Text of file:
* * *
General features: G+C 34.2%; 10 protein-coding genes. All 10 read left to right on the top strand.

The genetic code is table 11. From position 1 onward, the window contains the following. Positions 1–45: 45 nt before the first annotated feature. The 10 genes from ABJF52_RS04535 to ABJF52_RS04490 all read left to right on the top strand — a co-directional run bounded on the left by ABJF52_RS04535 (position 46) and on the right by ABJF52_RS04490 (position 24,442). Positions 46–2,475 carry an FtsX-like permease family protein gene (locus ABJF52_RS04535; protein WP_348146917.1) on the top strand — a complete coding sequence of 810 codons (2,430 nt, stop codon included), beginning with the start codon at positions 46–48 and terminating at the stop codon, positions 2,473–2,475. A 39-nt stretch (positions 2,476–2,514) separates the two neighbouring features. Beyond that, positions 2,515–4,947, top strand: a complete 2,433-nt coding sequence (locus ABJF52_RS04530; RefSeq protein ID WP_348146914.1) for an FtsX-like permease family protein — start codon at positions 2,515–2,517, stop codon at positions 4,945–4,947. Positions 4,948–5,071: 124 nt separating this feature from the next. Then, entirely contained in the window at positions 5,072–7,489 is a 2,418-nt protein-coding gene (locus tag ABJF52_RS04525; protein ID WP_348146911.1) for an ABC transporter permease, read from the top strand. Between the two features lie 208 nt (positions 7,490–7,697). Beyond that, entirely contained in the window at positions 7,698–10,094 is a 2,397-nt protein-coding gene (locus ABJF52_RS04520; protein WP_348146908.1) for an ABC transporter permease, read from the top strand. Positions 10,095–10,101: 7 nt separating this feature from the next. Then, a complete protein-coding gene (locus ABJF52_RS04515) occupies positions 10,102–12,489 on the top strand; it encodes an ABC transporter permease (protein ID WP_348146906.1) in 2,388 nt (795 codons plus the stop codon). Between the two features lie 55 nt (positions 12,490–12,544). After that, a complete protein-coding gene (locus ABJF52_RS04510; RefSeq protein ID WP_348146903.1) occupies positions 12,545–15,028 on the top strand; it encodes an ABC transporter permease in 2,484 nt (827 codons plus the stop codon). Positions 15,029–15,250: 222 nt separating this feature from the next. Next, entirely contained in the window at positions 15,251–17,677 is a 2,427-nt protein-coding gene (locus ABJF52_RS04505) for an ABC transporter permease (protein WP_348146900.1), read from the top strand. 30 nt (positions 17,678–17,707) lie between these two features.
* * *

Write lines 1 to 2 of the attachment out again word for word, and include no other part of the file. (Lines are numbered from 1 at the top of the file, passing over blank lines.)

General features: G+C 34.2%; 10 protein-coding genes. All 10 read left to right on the top strand.

The genetic code is table 11. From position 1 onward, the window contains the following. Positions 1–45: 45 nt before the first annotated feature. The 10 genes from ABJF52_RS04535 to ABJF52_RS04490 all read left to right on the top strand — a co-directional run bounded on the left by ABJF52_RS04535 (position 46) and on the right by ABJF52_RS04490 (position 24,442). Positions 46–2,475 carry an FtsX-like permease family protein gene (locus ABJF52_RS04535; protein WP_348146917.1) on the top strand — a complete coding sequence of 810 codons (2,430 nt, stop codon included), beginning with the start codon at positions 46–48 and terminating at the stop codon, positions 2,473–2,475. A 39-nt stretch (positions 2,476–2,514) separates the two neighbouring features. Beyond that, positions 2,515–4,947, top strand: a complete 2,433-nt coding sequence (locus ABJF52_RS04530; RefSeq protein ID WP_348146914.1) for an FtsX-like permease family protein — start codon at positions 2,515–2,517, stop codon at positions 4,945–4,947. Positions 4,948–5,071: 124 nt separating this feature from the next. Then, entirely contained in the window at positions 5,072–7,489 is a 2,418-nt protein-coding gene (locus tag ABJF52_RS04525; protein ID WP_348146911.1) for an ABC transporter permease, read from the top strand. Between the two features lie 208 nt (positions 7,490–7,697). Beyond that, entirely contained in the window at positions 7,698–10,094 is a 2,397-nt protein-coding gene (locus ABJF52_RS04520; protein WP_348146908.1) for an ABC transporter permease, read from the top strand. Positions 10,095–10,101: 7 nt separating this feature from the next. Then, a complete protein-coding gene (locus ABJF52_RS04515) occupies positions 10,102–12,489 on the top strand; it encodes an ABC transporter permease (protein ID WP_348146906.1) in 2,388 nt (795 codons plus the stop codon). Between the two features lie 55 nt (positions 12,490–12,544). After that, a complete protein-coding gene (locus ABJF52_RS04510; RefSeq protein ID WP_348146903.1) occupies positions 12,545–15,028 on the top strand; it encodes an ABC transporter permease in 2,484 nt (827 codons plus the stop codon). Positions 15,029–15,250: 222 nt separating this feature from the next. Next, entirely contained in the window at positions 15,251–17,677 is a 2,427-nt protein-coding gene (locus ABJF52_RS04505) for an ABC transporter permease (protein WP_348146900.1), read from the top strand. 30 nt (positions 17,678–17,707) lie between these two features.